At this point it would seem safe to say that 3D printing can infiltrate any industry—and begin offering ways we simply never thought of for manufacturing, productivity, speed, affordability, and more. Whether you are a fashion designer or a brain surgeon, there may be ways that 3D printing can help you and those you serve. Today there is a wide range of hardware and software, as well as a long list of materials available for experimentation. Open-source hardware makes it easier for many to engineer what they need, as well as sharing it afterward.
The transportation industry is already well-established in using both 3D printing and additive manufacturing to improve their processes, and now Union Pacific is using the technology to see that their trains are both safer and more streamlined.
“Early 3D printed objects were fragile,” said UP’s Senior System Engineer Royce Connerley. “Today, we’re using tougher plastic allowing 3D printed parts to be dropped or treated like any other piece of equipment. It’s critical in a railroading environment.”
With five different major facilities in the US—from California to Illinois— Union Pacific has been working with 3D printers for four years now; back then, they created a handheld device meant to help them track their rail equipment, as part of their AEI system. This device coordinated with tracking of all the AEI tags (encapsulating pertinent data) attached to Union Pacific equipment. Employees use the system to make sure that trains are organized properly.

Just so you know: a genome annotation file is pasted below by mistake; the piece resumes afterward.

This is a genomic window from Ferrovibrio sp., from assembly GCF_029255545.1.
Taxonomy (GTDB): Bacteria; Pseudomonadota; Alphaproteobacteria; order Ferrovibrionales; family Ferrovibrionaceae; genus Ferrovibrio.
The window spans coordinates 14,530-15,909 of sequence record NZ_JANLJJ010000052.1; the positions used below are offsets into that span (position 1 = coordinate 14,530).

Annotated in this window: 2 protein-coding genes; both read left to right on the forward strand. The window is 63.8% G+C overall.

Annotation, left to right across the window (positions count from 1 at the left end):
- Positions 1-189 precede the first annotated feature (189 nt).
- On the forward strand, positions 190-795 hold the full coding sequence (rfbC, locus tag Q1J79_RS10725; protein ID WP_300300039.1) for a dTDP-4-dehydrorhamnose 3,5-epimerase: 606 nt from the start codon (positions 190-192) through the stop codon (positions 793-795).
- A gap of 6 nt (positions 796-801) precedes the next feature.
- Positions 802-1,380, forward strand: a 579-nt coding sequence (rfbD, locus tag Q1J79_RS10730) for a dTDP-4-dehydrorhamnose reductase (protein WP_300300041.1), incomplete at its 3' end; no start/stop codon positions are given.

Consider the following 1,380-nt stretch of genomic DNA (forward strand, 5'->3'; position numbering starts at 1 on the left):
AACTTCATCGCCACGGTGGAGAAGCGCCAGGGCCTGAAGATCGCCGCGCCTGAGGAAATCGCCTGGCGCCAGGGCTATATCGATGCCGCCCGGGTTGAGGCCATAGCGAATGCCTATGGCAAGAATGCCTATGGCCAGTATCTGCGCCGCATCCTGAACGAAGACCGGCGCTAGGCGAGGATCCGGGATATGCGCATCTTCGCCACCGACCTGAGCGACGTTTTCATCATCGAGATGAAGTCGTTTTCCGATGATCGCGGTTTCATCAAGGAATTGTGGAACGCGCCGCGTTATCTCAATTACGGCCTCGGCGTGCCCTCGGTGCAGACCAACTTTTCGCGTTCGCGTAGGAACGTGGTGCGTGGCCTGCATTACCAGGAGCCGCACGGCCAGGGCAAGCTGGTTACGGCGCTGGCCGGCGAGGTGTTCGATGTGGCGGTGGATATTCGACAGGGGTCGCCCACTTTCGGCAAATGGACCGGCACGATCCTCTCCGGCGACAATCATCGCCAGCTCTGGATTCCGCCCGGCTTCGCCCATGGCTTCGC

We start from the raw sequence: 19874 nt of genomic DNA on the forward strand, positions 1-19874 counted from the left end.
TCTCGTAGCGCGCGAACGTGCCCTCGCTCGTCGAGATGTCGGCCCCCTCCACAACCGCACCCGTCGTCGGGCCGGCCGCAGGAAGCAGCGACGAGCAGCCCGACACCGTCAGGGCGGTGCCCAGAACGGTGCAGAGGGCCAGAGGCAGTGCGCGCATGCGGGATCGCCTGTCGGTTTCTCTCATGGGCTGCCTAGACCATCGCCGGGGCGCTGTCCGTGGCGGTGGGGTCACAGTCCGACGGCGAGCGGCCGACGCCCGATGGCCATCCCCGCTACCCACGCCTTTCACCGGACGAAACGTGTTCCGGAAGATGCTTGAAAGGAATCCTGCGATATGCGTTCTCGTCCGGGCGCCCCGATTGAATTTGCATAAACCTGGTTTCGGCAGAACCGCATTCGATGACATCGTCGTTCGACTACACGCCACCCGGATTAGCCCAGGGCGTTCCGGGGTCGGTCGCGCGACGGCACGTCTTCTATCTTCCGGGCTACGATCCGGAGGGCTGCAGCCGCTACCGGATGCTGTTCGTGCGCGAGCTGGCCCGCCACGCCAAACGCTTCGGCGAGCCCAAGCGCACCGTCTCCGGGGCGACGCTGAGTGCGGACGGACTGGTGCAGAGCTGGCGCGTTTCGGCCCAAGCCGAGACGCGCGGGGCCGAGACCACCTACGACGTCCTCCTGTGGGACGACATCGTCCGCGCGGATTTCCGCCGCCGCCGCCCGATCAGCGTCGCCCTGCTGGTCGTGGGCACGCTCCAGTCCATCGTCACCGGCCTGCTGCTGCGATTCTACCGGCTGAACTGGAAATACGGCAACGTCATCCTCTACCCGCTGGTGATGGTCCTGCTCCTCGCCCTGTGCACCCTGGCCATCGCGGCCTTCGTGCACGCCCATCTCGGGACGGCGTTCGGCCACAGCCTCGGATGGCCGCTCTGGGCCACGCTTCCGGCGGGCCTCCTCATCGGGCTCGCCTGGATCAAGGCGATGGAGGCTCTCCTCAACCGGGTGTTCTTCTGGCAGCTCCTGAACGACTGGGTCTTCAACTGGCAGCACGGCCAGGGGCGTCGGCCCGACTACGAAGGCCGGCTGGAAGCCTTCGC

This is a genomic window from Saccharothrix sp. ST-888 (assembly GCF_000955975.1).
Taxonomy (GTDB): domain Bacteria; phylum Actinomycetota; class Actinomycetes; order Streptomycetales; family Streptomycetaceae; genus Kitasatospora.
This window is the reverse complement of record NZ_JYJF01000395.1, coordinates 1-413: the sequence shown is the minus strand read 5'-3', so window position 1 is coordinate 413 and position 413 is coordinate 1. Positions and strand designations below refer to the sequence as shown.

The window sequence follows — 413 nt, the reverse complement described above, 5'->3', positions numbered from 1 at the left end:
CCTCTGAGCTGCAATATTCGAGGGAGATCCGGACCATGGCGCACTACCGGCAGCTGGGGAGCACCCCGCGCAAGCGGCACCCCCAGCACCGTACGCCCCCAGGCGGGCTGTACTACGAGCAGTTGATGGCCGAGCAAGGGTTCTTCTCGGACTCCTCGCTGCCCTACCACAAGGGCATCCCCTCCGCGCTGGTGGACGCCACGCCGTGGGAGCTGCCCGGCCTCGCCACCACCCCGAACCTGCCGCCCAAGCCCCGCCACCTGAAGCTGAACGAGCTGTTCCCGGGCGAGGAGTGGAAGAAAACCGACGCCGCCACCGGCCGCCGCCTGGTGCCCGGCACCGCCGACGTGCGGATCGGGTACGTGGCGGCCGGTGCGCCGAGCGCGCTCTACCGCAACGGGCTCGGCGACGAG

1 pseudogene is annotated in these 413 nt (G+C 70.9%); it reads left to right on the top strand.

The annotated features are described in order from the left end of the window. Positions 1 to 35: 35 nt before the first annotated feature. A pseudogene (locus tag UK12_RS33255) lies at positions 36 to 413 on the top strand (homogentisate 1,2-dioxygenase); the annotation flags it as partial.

“Printing 3D prototypes in-house accelerates our rate of change,” Connerley said. “We can make modifications during multiple iterations without waiting for each version to be returned from an external vendor.”
The team at UP has recently been working on improving productivity measures with the use of remote control. Their goal is to be able to manipulate the trains as they are locomoting inside UP’s yard. Seeking greater usability and safety, their engineers turned to 3D printing once again for another handheld device.
“We can make design tweaks and have a new version ready within hours, plus the prototype never leaves UP,” Connerley added. “Additionally, it ensures a complete design before we move into expensive tooling or long lead times for molded parts.”
“A client brought us a design he drew on the back of a napkin,” said UP’s Senior IT Manager Chuck Karbowski. “We created a 3D model with our CAD software, printed a few pieces and it worked great.”
According to UP, their 3D printer is in constant use, especially for their new Machine Vision imaging system which can examine 22 components from a train that is passing, as well as using a 3D printed air knife for cooling and preventing buildup of debris.
“Right now, this piece is produced on a 3D printer,” Karbowski said, referring to the air knife. “Eventually, we will mass produce it in a more sustainable material.”